It is now a little over a year since the social media behemoth that is Facebook acquired Instagram for a sum, back then, of $1 billion.
At the time of the purchase Instagram was only staffed by 13 people, led by founders Kevin Systrom and Mike Krieger, and had no clear plans of how it was going to monetise its 30 million and growing user base.
To add further intrigue to the deal, only two weeks before, the photo sharing service had closed a mega venture capital deal with Silicon Valley heavyweight Sequoia Capital.
So why did the firm decide to dilute its value so close to a massive exit which would put $300 million in its pocket and inextricably tie it in to the future success or failure of Facebook?
A recent article in Vanity Fair magazine has shed some light on the history of Instagram and the transaction itself, clearing up some of the questions that those of not with their finger on the pulse of the Valley had.
First off, it appears that Instagram was fielding offers from a much earlier date than might have been imagined. The two main protagonists were Facebook and Twitter, led by Messrs Zuckerberg and Dorsey.
Systrom had history with Twitter when he worked at its precursor Odeo and was friends with Zuckerberg through building up businesses in California.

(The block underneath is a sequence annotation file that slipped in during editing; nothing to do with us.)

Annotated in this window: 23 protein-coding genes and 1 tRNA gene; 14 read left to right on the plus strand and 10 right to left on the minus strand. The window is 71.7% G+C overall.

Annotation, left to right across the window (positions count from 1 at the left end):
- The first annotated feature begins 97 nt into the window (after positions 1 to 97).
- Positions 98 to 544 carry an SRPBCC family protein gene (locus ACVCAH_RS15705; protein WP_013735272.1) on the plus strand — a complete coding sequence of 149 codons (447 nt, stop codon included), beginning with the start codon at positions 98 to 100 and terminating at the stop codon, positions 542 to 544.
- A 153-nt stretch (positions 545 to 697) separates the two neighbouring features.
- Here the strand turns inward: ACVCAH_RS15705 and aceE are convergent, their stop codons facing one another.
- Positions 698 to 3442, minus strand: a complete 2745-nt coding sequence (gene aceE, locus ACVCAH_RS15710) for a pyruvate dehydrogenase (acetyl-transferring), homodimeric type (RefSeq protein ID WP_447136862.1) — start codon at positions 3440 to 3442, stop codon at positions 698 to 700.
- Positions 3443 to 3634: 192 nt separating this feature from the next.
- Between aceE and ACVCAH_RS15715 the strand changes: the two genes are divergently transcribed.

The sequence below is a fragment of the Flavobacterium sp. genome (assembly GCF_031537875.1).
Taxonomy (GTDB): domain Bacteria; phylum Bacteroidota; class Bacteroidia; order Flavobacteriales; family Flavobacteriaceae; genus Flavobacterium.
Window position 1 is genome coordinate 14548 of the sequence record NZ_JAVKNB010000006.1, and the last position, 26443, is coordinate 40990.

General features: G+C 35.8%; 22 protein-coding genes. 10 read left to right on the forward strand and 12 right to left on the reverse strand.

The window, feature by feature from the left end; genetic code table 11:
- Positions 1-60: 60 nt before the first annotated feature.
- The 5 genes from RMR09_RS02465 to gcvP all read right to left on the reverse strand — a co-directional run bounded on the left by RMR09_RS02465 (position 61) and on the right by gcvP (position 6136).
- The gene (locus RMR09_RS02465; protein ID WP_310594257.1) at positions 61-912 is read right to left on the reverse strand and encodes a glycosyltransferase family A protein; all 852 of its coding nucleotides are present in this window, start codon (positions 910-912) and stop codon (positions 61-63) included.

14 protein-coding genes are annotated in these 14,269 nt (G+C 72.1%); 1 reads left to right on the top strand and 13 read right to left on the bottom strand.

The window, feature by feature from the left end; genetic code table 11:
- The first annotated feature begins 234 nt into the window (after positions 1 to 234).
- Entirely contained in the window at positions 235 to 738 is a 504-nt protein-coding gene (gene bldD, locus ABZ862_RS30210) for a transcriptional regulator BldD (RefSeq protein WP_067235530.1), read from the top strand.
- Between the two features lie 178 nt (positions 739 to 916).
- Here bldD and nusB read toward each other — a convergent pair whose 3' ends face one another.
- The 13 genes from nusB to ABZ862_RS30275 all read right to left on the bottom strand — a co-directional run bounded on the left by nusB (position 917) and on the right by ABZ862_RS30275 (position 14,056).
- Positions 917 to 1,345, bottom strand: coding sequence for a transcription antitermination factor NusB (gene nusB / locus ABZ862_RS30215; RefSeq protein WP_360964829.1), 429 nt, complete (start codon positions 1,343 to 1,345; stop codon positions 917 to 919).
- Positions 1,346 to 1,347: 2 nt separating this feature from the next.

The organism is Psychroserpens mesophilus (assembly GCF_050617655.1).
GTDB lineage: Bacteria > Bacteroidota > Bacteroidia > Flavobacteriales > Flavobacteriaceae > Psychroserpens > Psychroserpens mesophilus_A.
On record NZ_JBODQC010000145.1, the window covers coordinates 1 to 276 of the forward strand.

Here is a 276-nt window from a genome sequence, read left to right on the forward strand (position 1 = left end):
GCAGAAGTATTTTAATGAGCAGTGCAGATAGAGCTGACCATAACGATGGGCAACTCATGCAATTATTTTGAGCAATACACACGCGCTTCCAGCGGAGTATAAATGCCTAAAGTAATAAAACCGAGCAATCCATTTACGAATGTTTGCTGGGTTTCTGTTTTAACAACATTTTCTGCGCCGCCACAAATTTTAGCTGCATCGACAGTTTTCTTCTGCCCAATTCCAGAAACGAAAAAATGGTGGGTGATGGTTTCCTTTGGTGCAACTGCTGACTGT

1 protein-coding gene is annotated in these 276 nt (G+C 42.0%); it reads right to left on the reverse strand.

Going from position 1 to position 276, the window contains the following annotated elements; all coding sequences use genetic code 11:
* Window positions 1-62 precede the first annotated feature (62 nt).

Both technology companies had tried to convince Systrom that Instagram was better suited to be in their stable. However, the entrepreneur had decided that he wanted to keep Instagram independent – hence the funding round with Sequoia.
More on early-stage funding:
When Instagram and Systrom did ultimately decide to sell, the business already had an illustrious list of backer including Dorsey himself, Benchmark Capital, Chris Sacca and Zuckerberg’s former roommate at Exeter Adam D’Angelo.
In Vanity Fair, Kara Swisher explains that it was Zuckerberg’s decision to not take no for an answer that led to the deal taking place. Having turned down an ‘informal’ half billion dollar offer from Twitter, Systrom was convinced by an improved offer from the Facebook founder.
It was his honouring of a gentleman’s agreement with Sequoia Capital that kept the fundraising transaction alive.
That an 18-month old business had managed to entice so many influential backers to invest is a recognition not only of its popular platform, but also the power of smartphone-based web applications in creating, from scratch, a service which could scarcely keep count of its users.
Whether or not Instagram was worth the $1 billion (later revised to the $750 million level due to Facebook’s share price) is not yet known – the photo service is still working out how it is going to monetise itself. What is clear is that the growing demand for smartphone applications is allowing a new wave of entrepreneurs to build the kind of wildly successful start-ups that their predecessors would be green with envy about.
While this new breed of technology company must be careful to not benchmark itself against the value of Instagram (or risk facing the wrath of many an exasperated VC), this kind of success story is sure to give young entrepreneurs the drive and zeal it will take to get their venture off the ground and, just maybe, turn it into the next Instagram.